Cancer of the Colon or Rectum after Childhood Cancer


Risk for cancer of the colon or rectum (colorectal cancer) in adulthood is higher for some survivors of childhood cancer than it is for people of the same age in the general population. Here’s what you need to know to assess your risk and help prevent colorectal cancer.

Am I at Risk?

Research has shown that people who were treated with moderate to high doses of radiation to the stomach, pelvis, or spine in childhood, adolescence, or young adulthood have a higher risk for colorectal cancer than people of the same age who never had radiation.

Other factors that increase risk include:

  • a history of colorectal cancer or large intestinal polyps,
  • close relatives who had colorectal cancer before age 60,
  • ulcerative colitis or Crohn’s disease, and
  • hereditary colon cancer syndrome (such as familial adenomatous polyposis).

Risk for colorectal cancer begins to increase around 10 years after radiation.&

Does Colorectal Cancer Have Symptoms?

People with colorectal cancer rarely have symptoms at first. This is why screening is so important. Symptoms may begin once the cancer is more advanced. See your doctor right away if you have any of these symptoms:

  • bleeding from your rectum,
  • blood in your stool or in the toilet after a bowel movement,
  • change in the shape of your stool,
  • cramping pain in your lower stomach,
  • discomfort or urge to have a bowel movement when there is no need to have one, or
  • change in how often you have bowel movements.

Your doctor will help figure out the root of these symptoms.

What If I Am at Risk for Colorectal Cancer?

Although most people who received radiation won’t develop colorectal cancer, it’s still important to monitor your colon. If colorectal cancer is found early enough it can usually be cured. There are also healthy choices you can make to lower your risk.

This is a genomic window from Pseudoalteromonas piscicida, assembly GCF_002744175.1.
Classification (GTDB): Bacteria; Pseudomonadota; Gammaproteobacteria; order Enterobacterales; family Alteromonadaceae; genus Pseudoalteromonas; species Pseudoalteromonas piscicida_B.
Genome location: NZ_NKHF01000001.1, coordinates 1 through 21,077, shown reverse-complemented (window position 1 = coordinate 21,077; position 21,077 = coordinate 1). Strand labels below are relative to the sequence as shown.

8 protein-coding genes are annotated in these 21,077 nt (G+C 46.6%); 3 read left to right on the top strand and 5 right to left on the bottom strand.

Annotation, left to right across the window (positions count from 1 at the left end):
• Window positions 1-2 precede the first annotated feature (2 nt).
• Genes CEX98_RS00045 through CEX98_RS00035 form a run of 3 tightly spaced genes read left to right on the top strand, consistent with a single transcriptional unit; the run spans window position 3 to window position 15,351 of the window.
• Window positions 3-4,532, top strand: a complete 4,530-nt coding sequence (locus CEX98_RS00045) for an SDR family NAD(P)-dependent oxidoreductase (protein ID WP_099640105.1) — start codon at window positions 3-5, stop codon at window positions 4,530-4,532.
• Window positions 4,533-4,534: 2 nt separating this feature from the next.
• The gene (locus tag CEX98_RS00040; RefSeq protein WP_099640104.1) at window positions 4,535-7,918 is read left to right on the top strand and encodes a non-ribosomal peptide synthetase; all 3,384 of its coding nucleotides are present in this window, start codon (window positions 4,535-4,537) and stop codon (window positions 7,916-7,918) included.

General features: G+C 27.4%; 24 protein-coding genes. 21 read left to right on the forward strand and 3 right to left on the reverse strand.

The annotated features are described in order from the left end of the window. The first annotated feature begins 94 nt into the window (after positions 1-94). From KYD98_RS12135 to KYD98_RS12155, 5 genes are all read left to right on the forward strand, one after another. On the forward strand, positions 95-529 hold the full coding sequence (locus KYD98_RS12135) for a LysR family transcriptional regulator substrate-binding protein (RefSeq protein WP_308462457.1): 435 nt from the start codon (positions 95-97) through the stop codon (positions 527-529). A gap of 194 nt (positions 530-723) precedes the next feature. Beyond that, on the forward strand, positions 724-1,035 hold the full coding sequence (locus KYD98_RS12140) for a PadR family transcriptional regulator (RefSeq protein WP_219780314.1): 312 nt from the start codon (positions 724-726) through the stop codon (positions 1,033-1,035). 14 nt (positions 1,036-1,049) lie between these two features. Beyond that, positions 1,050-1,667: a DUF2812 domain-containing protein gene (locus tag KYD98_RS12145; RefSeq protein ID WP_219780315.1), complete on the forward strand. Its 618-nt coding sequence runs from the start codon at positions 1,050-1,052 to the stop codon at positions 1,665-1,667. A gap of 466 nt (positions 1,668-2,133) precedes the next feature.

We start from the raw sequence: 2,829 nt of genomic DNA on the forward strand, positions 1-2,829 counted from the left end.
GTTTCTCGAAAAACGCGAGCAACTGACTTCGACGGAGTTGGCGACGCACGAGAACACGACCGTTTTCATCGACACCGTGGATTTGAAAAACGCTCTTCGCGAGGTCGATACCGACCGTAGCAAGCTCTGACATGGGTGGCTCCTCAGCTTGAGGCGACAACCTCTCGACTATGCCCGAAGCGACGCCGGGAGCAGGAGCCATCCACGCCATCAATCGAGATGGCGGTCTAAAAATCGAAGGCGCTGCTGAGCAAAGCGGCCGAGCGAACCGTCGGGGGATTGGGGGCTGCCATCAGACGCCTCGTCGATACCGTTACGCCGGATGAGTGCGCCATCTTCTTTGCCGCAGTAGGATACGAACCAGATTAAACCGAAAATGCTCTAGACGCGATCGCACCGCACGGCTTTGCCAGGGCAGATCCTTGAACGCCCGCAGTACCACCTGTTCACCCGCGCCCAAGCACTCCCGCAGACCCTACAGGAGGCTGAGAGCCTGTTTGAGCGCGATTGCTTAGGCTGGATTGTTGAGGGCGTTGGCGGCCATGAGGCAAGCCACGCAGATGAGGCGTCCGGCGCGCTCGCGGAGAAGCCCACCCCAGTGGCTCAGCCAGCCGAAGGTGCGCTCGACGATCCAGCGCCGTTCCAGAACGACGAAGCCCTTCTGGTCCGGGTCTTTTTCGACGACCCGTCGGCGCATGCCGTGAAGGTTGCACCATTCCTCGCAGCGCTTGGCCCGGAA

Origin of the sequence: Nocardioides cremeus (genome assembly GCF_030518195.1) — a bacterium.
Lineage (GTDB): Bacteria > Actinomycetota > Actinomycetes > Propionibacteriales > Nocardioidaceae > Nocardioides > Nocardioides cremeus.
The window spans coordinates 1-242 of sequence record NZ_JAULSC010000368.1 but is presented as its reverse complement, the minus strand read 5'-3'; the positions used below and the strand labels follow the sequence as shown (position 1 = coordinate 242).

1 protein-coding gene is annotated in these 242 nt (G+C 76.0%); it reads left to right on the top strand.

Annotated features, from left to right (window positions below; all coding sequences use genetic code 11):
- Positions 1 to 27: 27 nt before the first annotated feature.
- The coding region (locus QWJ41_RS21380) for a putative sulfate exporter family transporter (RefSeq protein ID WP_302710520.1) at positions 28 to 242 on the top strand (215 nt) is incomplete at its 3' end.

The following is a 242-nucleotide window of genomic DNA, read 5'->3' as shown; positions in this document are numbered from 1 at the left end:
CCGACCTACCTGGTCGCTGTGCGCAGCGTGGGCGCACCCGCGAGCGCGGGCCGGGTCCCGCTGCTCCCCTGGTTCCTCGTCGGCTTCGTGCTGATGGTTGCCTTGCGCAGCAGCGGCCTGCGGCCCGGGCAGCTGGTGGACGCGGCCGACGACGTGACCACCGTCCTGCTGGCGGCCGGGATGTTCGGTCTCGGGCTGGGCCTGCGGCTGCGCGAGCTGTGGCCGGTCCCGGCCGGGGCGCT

Discuss Screening with Your Doctor 

Check your treatment records to find out how much radiation you received for childhood cancer (see related Health Link: “Long-Term Follow-Up after Childhood Cancer”).

If you received radiation to the stomach, pelvis, or spine at doses of 30 Gy (3000 cGy/rads) or higher, you should have a colonoscopy at least every 5 years starting at age 35 or 10 years after radiation (whichever occurs last). When calculating your radiation exposure, make sure to include any radiation from total body irradiation. 

If you received less than 30 Gy (3000 cGy/rads), or if you had total body irradiation, you might still be at risk, but no studies have confirmed this. Talk with your doctor about when you should begin having colonoscopies.

Eat a Healthy Diet 

To lower your risk for colorectal cancer, eat a variety of healthful foods with a focus on grains, fruits, and vegetables.

  • Eat five or more servings of a many kinds of vegetables and fruits each day.
  • Choose whole grains over processed or refined grains and sugars.
  • Limit red meat, especially processed meat (like hot dogs and bologna) and those high in fat.
  • Choose foods that help you keep a healthy weight.

Be Physically Active 

To lower colorectal cancer risk, try to get at least 30 minutes of moderate physical activity, such as brisk walking, on five or more days of the week. Getting 45 or more minutes of moderate to vigorous activity (such as running) on at least five days of the week may further lower your risk for colon cancer.

Childhood Cancer

Medical Information

Research

Coping with Cancer

Get Involved

About Us